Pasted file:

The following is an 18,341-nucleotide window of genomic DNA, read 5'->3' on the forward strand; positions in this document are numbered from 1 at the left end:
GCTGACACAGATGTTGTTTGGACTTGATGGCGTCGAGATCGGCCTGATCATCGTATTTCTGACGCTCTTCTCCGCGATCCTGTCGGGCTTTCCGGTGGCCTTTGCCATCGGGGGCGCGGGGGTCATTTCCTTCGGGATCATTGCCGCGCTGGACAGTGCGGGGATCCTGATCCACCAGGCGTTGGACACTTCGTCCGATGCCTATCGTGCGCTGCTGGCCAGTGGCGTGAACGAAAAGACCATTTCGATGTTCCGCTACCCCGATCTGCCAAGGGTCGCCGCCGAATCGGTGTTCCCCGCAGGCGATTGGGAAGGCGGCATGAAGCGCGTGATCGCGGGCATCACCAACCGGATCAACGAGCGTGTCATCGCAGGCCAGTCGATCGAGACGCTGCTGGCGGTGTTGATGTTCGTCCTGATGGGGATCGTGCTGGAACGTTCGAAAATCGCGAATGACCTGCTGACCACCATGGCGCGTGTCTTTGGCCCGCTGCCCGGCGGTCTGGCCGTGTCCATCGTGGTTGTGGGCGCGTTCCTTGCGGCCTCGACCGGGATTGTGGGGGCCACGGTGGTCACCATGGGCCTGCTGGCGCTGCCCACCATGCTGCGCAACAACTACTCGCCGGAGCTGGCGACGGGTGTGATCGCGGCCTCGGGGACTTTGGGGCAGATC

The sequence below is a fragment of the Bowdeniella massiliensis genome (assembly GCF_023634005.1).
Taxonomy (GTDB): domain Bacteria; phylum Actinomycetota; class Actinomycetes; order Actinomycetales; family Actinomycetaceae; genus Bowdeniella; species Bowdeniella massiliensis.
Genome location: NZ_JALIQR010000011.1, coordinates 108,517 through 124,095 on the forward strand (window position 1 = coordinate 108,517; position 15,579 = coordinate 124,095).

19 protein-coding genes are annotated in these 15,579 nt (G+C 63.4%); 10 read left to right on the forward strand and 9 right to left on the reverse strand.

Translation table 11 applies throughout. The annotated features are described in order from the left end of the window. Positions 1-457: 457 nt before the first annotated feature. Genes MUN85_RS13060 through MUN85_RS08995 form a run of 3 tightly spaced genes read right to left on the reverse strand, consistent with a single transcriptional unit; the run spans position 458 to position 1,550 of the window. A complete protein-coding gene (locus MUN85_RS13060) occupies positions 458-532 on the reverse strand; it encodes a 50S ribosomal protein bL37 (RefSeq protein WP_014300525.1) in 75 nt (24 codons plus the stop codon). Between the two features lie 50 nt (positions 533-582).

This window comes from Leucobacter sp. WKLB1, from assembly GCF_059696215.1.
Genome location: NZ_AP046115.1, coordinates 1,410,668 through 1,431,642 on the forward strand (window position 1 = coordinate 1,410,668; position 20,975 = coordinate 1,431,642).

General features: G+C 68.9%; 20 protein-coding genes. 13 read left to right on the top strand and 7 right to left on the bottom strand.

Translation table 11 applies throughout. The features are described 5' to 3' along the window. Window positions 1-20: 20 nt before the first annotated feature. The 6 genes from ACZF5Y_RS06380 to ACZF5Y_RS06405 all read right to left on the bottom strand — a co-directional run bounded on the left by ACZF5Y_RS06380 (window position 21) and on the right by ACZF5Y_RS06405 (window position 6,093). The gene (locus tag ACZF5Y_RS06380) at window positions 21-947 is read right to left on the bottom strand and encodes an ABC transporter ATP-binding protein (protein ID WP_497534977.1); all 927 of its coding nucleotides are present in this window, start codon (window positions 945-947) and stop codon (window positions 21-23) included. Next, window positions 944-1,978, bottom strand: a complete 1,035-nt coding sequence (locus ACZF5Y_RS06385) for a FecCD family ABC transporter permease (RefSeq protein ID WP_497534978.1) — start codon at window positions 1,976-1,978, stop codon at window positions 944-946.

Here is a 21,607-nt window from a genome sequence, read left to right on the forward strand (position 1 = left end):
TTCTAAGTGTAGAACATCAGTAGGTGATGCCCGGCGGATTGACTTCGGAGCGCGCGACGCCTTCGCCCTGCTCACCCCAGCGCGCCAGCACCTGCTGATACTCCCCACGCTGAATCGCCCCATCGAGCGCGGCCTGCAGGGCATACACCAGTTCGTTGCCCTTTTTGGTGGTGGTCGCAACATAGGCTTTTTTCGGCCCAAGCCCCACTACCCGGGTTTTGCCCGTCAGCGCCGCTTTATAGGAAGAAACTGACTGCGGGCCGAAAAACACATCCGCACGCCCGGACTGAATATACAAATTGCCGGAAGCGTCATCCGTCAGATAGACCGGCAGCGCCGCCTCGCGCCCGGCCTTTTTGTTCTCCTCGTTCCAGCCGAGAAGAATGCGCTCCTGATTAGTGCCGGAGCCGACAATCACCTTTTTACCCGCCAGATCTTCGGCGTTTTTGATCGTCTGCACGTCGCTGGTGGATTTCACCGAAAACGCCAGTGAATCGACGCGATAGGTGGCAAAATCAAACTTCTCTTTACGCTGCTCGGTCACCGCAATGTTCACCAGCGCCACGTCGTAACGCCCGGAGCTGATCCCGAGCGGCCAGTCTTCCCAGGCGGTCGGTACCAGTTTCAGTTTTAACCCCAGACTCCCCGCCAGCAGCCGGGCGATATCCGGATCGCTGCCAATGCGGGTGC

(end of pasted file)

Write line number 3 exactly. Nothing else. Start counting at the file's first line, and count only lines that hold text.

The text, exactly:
The sequence below is a fragment of the Bowdeniella massiliensis genome (assembly GCF_023634005.1).